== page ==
Subversive Ontology: Approaching Japanese Intelligence Culture as a Non-Western Intelligence Practice

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Abstract

This article aims to achieve several goals. Theoretically, engaging with two
theoretical approaches of Western intelligence culture which emerged in
the past twenty years, this article aims to devise a new approach to better
understand Japan’s intelligence culture as a non-Western intelligence
culture.
Policy-wise, this article contextualizes the English-speaking
intelligence policy discussion for Japan to join the ‘Five Eyes’ intelligence
alliance. It delineates the origins of the ‘Five Eyes’ and the ideation and
considerations for Japan to join the ‘Five Eyes.’
Empirically, it examines the historical development of Japan’s
intelligence system from before the First World War to the 2010s. By
identifying the patterns along the interface between international
dynamics and domestic politics that have entangled Japan’s intelligence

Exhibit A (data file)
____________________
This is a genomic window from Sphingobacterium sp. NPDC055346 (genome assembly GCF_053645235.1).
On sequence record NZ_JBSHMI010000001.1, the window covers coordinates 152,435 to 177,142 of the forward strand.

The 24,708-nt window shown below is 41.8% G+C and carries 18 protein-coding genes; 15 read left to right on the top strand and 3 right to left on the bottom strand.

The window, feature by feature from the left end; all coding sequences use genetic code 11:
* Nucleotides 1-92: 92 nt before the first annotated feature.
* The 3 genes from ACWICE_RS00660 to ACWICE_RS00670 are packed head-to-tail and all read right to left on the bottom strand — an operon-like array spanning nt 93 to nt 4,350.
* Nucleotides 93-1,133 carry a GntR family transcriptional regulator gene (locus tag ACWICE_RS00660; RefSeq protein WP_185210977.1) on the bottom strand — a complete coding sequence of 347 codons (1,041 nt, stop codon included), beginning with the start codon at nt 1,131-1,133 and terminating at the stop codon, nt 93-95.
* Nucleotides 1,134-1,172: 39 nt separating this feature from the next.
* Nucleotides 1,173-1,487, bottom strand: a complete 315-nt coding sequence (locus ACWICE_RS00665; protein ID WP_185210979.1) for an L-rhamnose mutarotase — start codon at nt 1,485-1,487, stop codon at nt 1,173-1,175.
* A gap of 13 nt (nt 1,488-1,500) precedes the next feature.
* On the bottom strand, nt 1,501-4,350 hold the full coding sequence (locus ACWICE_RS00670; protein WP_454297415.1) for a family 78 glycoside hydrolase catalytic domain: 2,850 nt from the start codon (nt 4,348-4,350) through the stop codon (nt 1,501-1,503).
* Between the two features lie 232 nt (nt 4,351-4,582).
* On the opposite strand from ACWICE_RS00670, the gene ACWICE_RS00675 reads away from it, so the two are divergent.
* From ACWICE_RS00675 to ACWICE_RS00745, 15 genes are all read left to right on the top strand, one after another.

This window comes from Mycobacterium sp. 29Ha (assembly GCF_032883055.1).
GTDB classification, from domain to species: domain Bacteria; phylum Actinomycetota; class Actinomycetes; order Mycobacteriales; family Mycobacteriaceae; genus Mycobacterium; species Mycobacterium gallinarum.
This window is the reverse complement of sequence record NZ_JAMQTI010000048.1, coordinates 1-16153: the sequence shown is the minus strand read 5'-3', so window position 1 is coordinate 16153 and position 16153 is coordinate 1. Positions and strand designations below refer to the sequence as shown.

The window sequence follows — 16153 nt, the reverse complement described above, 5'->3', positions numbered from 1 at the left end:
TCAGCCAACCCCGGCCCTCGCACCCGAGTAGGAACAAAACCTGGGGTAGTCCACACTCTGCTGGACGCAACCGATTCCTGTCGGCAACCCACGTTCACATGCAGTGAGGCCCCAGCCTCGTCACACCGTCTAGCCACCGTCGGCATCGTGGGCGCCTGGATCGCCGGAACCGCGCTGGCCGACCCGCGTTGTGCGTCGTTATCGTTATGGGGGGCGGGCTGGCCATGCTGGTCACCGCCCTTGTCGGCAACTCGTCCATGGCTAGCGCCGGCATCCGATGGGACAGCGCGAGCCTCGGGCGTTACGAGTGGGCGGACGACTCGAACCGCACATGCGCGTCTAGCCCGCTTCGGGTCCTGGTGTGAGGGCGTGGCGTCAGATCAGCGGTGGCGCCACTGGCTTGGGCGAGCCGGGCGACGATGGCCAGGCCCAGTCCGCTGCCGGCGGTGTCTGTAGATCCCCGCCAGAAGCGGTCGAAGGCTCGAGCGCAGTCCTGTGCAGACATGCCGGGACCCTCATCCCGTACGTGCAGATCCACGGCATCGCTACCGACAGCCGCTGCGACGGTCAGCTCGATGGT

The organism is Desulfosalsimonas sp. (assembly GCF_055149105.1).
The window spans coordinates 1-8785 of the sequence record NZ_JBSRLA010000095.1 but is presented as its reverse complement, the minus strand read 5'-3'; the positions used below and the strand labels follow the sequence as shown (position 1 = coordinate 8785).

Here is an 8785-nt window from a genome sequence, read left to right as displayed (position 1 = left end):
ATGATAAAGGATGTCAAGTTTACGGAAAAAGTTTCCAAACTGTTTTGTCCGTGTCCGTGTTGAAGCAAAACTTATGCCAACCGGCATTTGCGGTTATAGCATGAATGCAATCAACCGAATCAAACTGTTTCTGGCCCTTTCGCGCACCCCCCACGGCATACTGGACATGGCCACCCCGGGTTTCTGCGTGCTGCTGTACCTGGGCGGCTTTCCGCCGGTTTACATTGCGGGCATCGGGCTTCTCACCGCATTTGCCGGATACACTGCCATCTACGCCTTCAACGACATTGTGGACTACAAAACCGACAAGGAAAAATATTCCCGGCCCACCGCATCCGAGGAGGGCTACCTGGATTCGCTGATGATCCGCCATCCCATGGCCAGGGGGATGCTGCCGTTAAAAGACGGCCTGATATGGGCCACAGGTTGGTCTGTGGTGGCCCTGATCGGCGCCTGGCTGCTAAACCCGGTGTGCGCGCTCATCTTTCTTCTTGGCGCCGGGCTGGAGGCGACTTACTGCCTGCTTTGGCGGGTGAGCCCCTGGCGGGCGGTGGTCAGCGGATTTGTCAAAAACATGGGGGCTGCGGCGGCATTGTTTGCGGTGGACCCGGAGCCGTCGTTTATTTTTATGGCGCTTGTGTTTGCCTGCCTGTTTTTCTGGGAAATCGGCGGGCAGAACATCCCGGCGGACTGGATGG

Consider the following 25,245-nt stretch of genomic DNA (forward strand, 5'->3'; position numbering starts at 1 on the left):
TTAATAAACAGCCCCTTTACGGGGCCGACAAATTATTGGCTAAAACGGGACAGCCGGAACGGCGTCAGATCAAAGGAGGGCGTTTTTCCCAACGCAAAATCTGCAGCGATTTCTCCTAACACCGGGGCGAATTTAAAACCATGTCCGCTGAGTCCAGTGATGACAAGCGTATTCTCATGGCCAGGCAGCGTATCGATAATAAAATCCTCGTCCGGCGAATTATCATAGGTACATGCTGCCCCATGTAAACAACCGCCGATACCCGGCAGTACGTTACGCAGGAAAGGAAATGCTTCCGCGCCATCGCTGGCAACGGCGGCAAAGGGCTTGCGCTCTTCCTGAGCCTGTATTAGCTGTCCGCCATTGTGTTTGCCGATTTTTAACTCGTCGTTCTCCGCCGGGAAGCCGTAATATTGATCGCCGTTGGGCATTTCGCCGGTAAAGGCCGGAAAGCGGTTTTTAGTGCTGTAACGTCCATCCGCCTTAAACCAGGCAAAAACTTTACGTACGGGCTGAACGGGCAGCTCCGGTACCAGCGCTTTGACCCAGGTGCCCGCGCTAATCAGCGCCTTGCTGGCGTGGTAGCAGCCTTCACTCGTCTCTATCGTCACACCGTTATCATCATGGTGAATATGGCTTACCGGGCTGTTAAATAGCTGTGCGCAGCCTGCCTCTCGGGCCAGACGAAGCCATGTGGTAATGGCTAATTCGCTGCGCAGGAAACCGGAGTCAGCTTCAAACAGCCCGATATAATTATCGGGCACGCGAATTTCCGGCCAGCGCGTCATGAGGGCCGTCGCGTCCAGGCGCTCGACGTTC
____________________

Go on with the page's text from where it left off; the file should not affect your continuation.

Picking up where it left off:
system after the Second World War, it argues that Japan’s subversionoriented intelligence culture has been prevented from developing by the
United States.
Finally, based on the lessons learnt, in the light of ancient Chinese
and Indian strategic thought, this article reflects upon the cultural
uniqueness of Japan’s intelligence culture through the prism of ‘subversive
ontology.’
Original languageEnglish
Pages (from-to)425-478
Number of pages53
JournalRising Asia Journal
Volume1
Issue number3
Publication statusPublished - 1 Sep 2021

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